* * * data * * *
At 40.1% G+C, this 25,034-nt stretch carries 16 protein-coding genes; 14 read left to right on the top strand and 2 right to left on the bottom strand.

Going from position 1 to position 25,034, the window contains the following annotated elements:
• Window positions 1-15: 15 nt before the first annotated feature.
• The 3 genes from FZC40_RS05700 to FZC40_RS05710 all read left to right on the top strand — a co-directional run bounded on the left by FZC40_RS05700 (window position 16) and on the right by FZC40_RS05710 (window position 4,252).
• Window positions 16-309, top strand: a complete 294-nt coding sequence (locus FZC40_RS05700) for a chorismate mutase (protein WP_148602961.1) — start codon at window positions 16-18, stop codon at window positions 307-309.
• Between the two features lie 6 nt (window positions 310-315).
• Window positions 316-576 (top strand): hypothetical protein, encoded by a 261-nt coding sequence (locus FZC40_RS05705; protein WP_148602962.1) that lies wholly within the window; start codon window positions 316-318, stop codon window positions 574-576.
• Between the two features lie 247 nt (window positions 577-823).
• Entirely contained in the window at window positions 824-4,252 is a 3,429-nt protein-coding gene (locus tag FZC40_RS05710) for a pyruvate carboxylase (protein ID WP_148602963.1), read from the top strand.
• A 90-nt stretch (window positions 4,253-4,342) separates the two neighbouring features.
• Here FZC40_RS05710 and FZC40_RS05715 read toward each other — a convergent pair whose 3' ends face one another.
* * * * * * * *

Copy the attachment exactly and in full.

At 40.1% G+C, this 25,034-nt stretch carries 16 protein-coding genes; 14 read left to right on the top strand and 2 right to left on the bottom strand.

Going from position 1 to position 25,034, the window contains the following annotated elements:
• Window positions 1-15: 15 nt before the first annotated feature.
• The 3 genes from FZC40_RS05700 to FZC40_RS05710 all read left to right on the top strand — a co-directional run bounded on the left by FZC40_RS05700 (window position 16) and on the right by FZC40_RS05710 (window position 4,252).
• Window positions 16-309, top strand: a complete 294-nt coding sequence (locus FZC40_RS05700) for a chorismate mutase (protein WP_148602961.1) — start codon at window positions 16-18, stop codon at window positions 307-309.
• Between the two features lie 6 nt (window positions 310-315).
• Window positions 316-576 (top strand): hypothetical protein, encoded by a 261-nt coding sequence (locus FZC40_RS05705; protein WP_148602962.1) that lies wholly within the window; start codon window positions 316-318, stop codon window positions 574-576.
• Between the two features lie 247 nt (window positions 577-823).
• Entirely contained in the window at window positions 824-4,252 is a 3,429-nt protein-coding gene (locus tag FZC40_RS05710) for a pyruvate carboxylase (protein ID WP_148602963.1), read from the top strand.
• A 90-nt stretch (window positions 4,253-4,342) separates the two neighbouring features.
• Here FZC40_RS05710 and FZC40_RS05715 read toward each other — a convergent pair whose 3' ends face one another.